(From the Old Cistercian Breviary – Translation by Michael Oakley, OSB)

O MYSTERY of Holy Church!
To Christ we sing our hymn of praise,
The Word, the Father’s only Son,
Of woman born in earthly days.

ALONE among all women born
God saw thee fit to bear His Son,
Worthy to carry in thy womb
The Lord of all, the Holy One.

COME forth, sweet daughter of thy race,
O little branch, thy beauty show;
A noble blossom shalt thou bear,
Christ, God above and man below.

LO, as the years of time go by,
We keep the day that marks thy birth,
When, sprung from an illustrious stem,
Thou first didst shine upon the earth.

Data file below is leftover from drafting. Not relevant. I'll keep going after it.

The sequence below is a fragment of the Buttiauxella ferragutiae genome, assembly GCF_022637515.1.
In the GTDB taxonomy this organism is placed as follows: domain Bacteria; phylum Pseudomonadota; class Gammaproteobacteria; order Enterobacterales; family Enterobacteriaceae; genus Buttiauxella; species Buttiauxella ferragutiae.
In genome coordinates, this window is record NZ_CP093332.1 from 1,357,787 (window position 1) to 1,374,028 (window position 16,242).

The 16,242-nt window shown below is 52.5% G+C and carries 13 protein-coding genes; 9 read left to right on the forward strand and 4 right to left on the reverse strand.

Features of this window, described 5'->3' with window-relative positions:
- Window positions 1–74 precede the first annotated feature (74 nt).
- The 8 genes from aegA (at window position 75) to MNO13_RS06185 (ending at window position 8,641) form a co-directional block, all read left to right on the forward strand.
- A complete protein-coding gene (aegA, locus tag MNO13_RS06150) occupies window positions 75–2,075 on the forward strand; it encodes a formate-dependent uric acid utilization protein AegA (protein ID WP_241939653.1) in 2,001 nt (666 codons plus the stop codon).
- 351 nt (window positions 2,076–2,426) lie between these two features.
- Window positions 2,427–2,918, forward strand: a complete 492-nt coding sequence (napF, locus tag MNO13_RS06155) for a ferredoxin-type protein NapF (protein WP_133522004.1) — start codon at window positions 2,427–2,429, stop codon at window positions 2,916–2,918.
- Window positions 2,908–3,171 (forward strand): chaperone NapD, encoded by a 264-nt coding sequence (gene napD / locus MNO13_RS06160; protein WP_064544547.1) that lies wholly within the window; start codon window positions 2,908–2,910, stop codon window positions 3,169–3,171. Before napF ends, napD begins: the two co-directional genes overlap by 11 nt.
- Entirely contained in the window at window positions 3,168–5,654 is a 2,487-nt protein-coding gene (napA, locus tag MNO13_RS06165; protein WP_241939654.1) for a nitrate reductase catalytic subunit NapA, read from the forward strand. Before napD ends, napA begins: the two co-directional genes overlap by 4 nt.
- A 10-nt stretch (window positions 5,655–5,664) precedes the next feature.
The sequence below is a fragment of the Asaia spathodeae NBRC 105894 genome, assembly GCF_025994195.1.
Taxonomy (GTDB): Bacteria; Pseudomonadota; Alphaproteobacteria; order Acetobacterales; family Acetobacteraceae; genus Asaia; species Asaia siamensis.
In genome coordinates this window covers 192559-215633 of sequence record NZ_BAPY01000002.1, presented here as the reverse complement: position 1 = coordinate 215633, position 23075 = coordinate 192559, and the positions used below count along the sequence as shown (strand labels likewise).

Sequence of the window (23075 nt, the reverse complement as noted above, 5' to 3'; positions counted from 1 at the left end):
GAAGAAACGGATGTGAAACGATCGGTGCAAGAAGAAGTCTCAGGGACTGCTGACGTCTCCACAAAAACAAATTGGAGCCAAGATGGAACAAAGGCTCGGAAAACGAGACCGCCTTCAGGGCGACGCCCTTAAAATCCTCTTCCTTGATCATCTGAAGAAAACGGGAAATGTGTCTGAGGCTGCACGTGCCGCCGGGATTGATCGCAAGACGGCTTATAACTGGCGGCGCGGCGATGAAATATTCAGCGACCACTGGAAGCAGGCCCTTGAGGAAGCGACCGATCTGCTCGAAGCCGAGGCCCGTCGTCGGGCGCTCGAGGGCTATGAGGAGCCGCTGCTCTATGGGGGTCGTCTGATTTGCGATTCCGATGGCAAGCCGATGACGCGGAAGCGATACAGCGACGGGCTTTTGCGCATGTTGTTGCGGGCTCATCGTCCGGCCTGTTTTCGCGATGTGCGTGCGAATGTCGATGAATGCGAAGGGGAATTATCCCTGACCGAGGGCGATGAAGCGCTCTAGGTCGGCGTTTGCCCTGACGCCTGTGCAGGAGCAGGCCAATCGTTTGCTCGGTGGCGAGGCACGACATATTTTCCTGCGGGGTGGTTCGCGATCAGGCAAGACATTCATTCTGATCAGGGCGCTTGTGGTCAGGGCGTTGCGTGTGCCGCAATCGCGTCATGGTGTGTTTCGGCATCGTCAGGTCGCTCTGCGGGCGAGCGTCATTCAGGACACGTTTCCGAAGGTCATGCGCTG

EARTHBOUND, but now and thanks to thee
Freemen of heaven too, we’re brought
Into a noble peace with God
By means out-reaching human thought.

O LORD, to Thee be glory given,
Whom once the Virgin Mother bore;
To Father with the Holy Ghost
Be glory now and evermore. Amen.

The Lord’s Coming To His Temple

A sermon for the Nativity of Our Lady by John Mason Neale

 “The Lord, Whom ye seek, shall suddenly come to His Temple.”—Malachi III.1.

There is no festival of S. Mary which has not also to do with our Lord. How should it be otherwise? She who was so closely and so wonderfully connected with Him as Man, so that He was bone of her bone, and flesh of her flesh, she cannot be divided in our thoughts from Him now. He is still Man, as truly as He ever was; He still has the flesh which He took of her; the same in which He suffered, the same in which He died, the same in which He rose again from the dead.

This text has, then, to do both with our Lord and with His Blessed Mother; and we may also apply it to ourselves, and say that it has to do with us.